From the Sky Down premiered at the 2011 Toronto International Film Festival (TIFF) on September 8, 2011. It marked the first time in the festival's history that a documentary was shown as the opening film. Bono, The Edge, and Guggenheim attended the premiere and appeared on stage prior to the film's showing to make brief remarks. The first television broadcast of From the Sky Down was held in the UK on BBC Television on October 9, 2011 as part of the Imagine series, while the first American broadcast was on October 29, 2011 on the Showtime television network. Two days later, a 74-minute version of the film was commercially released on DVD in the "Über Deluxe" and "Super Deluxe" editions of the 20th anniversary reissue of Achtung Baby. Canadian distribution rights were acquired by BBC Worldwide Canada, who licensed it for broadcast on Super Channel on November 19, 2011. Standalone copies of the full, 85-minute director's cut of From the Sky Down were released on Blu-ray and DVD on December 12, 2011, with bonus footage of the band performing at Hansa Studios and a question-and-answer session with Bono, The Edge, and Guggenheim from TIFF.
Critics' reviews of From the Sky Down have been mixed. Owen Gleiberman of Entertainment Weekly gave the film an enthusiastic review, describing it as "one of the most transcendent close-up looks at the process of creating rock & roll I've ever seen." In his opinion, the film was a "stirring testament to what it really means when four people in this world can create magical things because they band together." Hank Steuver of The Washington Post called it an "intriguing" documentary that "becomes a revealing and even enlightening meditation on the mystery of why some bands stay together and some don't." The reviewer said the film is "refreshingly blunt and beautifully assembled" and praised Guggenheim for asking the band tough questions about that period in their history. Brad Wheeler of The Globe and Mail gave the film a three-out-of-four star rating, calling it an "essential companion piece" to the reissue of Achtung Baby. Wheeler wrote that "the process of U2 dreaming itself a new fashion while struggling to get its joy back is tightly and adroitly explored". Radio broadcaster Alan Cross wrote that the viewer will "come out with a new appreciation of what it takes to be U2". Cross enjoyed the scenes in which the band revisit old DAT tapes demonstrating the evolution of the songs "Mysterious Ways" and "One", along with the animated scenes. Drew McWeeny of HitFix wrote that the documentary is not a "complete record" of Achtung Baby's conception, but that it "offers fans a rare glimpse at the process behind U2's music, and for non-fans, it attempts to set a context in which they can appreciate what it is that U2 accomplished". Like other reviewers, he highlighted the scene in which the band revisits the recording of "One" as one of the film's most important. McWeeny ended his review by saying, "This may not be everything I wanted from the movie, but it's solid, and the glimpse we get of real creative alchemy is impressive, indeed."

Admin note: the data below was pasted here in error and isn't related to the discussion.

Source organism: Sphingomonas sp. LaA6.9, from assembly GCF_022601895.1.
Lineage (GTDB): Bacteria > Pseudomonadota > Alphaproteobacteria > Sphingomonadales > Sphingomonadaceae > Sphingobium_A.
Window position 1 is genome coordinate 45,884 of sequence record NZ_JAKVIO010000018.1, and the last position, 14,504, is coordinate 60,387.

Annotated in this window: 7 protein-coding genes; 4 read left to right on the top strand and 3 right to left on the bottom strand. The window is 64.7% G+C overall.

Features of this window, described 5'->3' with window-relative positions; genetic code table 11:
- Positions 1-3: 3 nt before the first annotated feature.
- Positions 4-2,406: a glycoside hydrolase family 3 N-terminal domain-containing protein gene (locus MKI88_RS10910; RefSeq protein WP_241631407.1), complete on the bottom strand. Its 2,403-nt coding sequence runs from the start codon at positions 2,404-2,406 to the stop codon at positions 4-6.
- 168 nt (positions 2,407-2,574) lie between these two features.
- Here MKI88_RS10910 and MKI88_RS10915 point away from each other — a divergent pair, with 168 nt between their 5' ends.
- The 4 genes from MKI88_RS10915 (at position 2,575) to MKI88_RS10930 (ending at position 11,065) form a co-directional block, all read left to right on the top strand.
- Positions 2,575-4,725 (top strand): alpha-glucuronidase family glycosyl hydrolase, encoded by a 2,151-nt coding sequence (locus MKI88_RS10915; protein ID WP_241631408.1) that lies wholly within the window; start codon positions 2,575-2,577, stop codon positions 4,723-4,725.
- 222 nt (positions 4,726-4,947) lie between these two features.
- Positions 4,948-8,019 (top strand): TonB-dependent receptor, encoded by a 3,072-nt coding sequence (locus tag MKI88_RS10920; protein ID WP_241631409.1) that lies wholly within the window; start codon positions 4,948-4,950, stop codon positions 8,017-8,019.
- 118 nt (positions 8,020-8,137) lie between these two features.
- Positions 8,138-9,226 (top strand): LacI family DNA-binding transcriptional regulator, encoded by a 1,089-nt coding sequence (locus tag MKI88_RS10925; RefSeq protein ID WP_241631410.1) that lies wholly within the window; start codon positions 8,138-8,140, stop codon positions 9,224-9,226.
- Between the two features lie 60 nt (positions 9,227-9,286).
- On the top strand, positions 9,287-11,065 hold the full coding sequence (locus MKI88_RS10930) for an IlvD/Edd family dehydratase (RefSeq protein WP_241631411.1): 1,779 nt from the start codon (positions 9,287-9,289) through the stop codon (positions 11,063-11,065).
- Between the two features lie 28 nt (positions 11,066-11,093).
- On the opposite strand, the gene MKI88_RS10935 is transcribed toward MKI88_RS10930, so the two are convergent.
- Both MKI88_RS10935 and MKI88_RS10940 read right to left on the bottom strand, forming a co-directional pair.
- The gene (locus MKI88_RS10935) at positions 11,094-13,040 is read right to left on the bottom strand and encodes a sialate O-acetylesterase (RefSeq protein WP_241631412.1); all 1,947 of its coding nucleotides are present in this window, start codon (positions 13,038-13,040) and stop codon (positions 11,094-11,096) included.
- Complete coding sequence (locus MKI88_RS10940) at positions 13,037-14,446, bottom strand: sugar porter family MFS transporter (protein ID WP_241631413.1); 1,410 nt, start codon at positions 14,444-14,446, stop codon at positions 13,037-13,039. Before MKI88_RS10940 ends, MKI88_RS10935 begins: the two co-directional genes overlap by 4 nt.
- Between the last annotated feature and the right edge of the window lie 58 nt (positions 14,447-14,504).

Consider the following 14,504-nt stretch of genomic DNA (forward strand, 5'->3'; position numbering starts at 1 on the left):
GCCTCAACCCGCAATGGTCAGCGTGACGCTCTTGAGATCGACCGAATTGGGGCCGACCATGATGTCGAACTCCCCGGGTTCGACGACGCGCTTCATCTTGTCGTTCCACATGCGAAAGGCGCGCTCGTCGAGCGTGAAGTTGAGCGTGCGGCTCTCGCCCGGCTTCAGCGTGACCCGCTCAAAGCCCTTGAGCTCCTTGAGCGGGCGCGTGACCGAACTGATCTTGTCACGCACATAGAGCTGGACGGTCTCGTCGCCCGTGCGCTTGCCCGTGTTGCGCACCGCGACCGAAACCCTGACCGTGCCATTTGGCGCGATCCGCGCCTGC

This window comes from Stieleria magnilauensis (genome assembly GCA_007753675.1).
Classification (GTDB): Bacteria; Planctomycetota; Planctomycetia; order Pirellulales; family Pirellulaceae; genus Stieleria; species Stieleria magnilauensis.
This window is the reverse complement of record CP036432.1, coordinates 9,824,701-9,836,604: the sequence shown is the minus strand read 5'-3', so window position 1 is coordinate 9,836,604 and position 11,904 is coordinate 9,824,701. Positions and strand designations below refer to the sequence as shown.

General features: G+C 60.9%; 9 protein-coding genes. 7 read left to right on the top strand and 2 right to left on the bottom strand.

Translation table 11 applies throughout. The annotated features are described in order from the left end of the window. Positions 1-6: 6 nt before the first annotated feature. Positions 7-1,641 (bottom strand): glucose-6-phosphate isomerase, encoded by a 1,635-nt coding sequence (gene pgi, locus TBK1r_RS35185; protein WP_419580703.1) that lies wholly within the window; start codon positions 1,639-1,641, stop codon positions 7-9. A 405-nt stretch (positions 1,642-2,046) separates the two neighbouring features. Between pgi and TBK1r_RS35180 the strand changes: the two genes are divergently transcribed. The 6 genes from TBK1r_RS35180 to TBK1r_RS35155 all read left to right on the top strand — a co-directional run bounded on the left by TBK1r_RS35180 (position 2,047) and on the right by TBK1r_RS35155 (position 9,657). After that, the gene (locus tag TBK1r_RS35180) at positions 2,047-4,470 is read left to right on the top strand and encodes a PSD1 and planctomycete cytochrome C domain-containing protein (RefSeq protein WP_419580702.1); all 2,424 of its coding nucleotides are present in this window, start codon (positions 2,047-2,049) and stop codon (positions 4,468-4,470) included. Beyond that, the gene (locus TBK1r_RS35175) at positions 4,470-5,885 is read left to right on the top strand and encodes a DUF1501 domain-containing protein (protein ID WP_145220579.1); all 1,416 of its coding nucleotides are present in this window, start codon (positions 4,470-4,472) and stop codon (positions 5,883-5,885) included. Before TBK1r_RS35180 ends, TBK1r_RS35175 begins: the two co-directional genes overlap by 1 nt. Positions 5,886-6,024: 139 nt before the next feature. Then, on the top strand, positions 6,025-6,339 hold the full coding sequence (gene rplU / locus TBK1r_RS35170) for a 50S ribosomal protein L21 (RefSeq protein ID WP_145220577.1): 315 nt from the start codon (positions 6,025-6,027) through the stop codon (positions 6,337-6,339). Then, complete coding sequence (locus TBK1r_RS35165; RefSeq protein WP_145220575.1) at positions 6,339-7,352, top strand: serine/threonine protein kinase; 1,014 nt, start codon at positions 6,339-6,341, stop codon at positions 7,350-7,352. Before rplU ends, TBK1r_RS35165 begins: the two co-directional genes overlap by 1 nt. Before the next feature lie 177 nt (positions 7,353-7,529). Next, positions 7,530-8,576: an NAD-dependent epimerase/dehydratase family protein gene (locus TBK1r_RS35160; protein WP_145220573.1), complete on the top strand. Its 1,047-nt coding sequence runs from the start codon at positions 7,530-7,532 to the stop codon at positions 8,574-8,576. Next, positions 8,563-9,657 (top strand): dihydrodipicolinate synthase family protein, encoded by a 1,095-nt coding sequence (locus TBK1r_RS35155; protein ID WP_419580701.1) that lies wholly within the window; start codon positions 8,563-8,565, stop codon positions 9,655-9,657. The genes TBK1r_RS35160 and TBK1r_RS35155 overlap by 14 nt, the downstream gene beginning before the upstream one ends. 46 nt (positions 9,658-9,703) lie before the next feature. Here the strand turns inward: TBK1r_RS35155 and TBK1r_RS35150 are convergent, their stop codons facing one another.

Other reviewers were more critical. Neil Genzlinger of The New York Times said the film "has a few segments that get beyond platitudes". He enjoyed the sequences that highlighted individual songs but noted the documentary "doesn't have much in the way of full songs". Steven Zeitchik of the Los Angeles Times called From the Sky Down a "procedural look" at the album's inception. Although he enjoyed Bono's humorous insights, Zeitchik said that "much of the movie is abstract, insider stuff about how he and others find inspiration". John DeFore of The Hollywood Reporter pointed out the limited scope of the film, calling it "neither a comprehensive portrait nor one of those tossed-off featurettes that would be at home only as the filler for a commemorative Achtung Baby boxed set". Commenting on Guggenheim's filmmaking style, DeFore judged that some of his attempts to make the film more "movie-ish" failed to enhance the subject material. In the reviewer's opinion, this gave the "impression of a filmmaker who can tell this story competently but isn't quite up to making a lasting film about one of rock history's most successful bands". Steven Hyden of The A.V. Club gave the film a C+, calling it "occasionally enlightening but mostly frustrating". The review lamented the lack of coverage of most of the album's songs, and in Hyden's opinion, it was ironic that the band was trying to live down the "ego-inflating" Rattle and Hum in a film that he also considered "ego-inflating".